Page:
1932

Abstract

Phenylamide-resistant isolates of have gradually become an important part of populations in many countries. However, fungicide mixtures containing a phenylamide component are still an effective strategy for the control of late blight in potato and tomato. The proportion of phenylamide-resistant isolates fluctuates from year to year and within the season. Almost concurrent with the appearance of resistant isolates was the discovery of the A2 mating type of in many European countries and in other parts of the world. However, no genetic correlation exists between resistance and mating type, and the proportion of A2 isolates in European populations remains small. Resistance to phenylamides became established in A1 populations before the appearance of A2 type. Resistant isolates express equal or greater fitness than sensitive isolates, but no correlation was detected between resistance and race structure. The continuous changes in populations require careful adaptation of successful disease control programs.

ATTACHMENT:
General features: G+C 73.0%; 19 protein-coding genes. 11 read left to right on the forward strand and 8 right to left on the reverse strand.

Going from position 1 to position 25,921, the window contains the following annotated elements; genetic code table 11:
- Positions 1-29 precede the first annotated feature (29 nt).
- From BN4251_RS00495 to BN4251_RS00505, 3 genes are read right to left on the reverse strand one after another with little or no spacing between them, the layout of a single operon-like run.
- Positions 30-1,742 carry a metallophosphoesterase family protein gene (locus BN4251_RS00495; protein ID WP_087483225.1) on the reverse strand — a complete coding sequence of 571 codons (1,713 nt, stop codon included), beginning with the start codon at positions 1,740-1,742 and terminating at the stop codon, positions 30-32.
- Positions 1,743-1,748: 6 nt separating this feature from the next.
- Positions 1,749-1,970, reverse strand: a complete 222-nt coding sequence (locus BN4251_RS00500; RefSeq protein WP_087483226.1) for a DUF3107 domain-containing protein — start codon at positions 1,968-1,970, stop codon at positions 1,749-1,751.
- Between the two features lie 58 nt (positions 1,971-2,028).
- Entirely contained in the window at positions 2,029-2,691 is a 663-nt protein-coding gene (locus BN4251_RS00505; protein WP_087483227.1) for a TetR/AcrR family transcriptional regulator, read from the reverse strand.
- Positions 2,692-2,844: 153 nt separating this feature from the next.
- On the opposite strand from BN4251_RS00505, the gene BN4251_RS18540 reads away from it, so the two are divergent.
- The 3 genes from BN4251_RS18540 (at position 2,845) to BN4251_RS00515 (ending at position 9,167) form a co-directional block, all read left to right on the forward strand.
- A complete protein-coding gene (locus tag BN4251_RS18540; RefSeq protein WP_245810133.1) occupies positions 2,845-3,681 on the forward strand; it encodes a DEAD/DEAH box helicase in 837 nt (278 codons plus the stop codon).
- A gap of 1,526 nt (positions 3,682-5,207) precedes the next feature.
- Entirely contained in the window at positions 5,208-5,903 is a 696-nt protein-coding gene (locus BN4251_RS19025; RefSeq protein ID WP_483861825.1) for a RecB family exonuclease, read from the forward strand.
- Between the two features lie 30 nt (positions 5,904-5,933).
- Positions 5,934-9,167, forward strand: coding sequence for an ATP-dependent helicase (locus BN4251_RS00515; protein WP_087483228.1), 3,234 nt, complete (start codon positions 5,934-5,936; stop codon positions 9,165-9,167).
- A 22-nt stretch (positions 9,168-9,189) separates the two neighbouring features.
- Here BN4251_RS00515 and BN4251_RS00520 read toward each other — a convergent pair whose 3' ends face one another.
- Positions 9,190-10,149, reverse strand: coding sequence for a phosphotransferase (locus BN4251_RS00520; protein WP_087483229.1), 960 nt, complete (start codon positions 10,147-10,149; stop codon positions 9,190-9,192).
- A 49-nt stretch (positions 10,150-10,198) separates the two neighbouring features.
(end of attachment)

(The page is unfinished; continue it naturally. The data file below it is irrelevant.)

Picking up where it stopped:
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/content/journals/10.1146/annurev.phyto.34.1.549
1996-09-01
2024-06-14
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  • Article Type: Review Article
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